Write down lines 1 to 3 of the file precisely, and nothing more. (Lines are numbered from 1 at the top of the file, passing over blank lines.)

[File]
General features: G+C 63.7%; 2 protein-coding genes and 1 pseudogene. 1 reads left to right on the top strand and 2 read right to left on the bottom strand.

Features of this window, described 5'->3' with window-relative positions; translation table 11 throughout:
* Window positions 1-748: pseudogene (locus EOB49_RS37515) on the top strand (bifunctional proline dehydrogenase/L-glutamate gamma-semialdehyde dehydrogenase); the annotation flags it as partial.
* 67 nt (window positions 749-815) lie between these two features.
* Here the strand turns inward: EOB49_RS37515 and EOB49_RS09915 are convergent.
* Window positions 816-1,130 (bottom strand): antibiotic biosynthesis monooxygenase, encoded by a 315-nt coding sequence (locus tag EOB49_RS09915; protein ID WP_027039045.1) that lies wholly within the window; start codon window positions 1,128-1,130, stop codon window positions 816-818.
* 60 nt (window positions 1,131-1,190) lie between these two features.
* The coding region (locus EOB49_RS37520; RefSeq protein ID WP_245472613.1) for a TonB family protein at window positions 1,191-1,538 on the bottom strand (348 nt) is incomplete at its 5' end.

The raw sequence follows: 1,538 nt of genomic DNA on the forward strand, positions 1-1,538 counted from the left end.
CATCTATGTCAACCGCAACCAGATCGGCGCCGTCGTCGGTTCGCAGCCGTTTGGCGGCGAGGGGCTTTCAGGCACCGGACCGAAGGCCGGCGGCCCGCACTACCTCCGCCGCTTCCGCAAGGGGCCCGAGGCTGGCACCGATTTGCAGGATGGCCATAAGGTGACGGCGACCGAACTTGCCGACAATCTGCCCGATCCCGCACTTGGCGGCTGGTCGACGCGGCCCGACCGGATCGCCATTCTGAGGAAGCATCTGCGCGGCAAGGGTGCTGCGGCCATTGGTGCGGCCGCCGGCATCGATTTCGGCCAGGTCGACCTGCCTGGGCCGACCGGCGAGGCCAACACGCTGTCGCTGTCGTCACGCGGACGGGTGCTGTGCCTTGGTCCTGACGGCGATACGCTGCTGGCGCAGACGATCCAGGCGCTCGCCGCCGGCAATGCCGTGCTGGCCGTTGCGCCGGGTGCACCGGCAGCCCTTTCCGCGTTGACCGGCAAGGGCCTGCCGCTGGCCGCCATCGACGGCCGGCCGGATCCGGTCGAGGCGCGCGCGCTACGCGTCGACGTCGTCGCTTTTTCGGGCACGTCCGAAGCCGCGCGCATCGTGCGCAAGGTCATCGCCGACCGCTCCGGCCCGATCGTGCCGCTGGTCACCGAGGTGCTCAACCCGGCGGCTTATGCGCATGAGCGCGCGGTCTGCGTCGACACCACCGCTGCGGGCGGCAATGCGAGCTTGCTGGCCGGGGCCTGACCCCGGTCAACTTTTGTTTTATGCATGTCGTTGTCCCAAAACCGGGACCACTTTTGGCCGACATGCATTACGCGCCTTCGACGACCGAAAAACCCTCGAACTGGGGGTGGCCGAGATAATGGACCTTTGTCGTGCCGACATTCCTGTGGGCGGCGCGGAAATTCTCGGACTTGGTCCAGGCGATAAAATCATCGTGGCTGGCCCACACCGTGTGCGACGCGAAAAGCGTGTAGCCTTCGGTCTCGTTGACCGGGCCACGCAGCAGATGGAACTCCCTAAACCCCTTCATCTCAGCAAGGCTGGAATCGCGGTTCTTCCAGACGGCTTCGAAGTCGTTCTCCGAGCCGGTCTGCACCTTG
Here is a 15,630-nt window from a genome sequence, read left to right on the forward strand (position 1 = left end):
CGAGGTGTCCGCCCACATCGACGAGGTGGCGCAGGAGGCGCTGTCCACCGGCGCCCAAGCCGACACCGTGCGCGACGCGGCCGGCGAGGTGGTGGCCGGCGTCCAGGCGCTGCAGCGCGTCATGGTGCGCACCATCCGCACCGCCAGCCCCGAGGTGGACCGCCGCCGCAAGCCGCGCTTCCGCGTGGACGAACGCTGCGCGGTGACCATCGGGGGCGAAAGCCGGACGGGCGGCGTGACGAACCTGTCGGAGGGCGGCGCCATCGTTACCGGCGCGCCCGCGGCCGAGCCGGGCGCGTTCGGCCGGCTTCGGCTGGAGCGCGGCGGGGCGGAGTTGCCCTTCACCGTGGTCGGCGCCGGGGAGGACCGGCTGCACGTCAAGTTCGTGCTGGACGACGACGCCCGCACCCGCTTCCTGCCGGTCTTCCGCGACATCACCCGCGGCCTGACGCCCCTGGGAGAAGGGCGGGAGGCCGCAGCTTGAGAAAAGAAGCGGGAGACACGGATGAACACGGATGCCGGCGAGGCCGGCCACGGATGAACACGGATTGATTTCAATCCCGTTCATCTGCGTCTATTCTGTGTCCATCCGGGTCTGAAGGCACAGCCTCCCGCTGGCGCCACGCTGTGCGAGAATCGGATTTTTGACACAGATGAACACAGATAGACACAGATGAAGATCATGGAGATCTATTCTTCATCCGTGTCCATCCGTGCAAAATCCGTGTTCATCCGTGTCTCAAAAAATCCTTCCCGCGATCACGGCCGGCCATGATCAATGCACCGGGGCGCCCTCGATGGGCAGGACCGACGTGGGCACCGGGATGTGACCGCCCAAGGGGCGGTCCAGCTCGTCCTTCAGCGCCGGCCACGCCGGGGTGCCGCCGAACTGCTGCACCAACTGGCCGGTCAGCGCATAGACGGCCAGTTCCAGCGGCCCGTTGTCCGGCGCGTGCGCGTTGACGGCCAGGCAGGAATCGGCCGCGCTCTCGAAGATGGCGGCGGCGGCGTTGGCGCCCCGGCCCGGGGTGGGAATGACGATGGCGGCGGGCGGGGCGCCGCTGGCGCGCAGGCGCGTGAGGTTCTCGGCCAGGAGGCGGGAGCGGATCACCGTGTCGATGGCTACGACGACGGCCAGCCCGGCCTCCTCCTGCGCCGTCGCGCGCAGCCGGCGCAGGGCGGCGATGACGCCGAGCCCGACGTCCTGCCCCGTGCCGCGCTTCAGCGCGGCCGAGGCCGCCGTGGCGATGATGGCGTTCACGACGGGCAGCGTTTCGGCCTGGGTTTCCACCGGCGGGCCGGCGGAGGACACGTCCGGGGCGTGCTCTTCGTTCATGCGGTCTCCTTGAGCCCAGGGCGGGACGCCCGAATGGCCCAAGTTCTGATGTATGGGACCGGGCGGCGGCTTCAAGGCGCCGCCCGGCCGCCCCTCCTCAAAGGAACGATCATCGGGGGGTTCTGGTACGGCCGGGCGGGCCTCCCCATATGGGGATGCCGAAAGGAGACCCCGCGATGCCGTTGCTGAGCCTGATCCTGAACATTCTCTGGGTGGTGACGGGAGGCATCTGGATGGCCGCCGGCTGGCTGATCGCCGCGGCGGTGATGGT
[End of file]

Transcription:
General features: G+C 63.7%; 2 protein-coding genes and 1 pseudogene. 1 reads left to right on the top strand and 2 read right to left on the bottom strand.

Features of this window, described 5'->3' with window-relative positions; translation table 11 throughout:
* Window positions 1-748: pseudogene (locus EOB49_RS37515) on the top strand (bifunctional proline dehydrogenase/L-glutamate gamma-semialdehyde dehydrogenase); the annotation flags it as partial.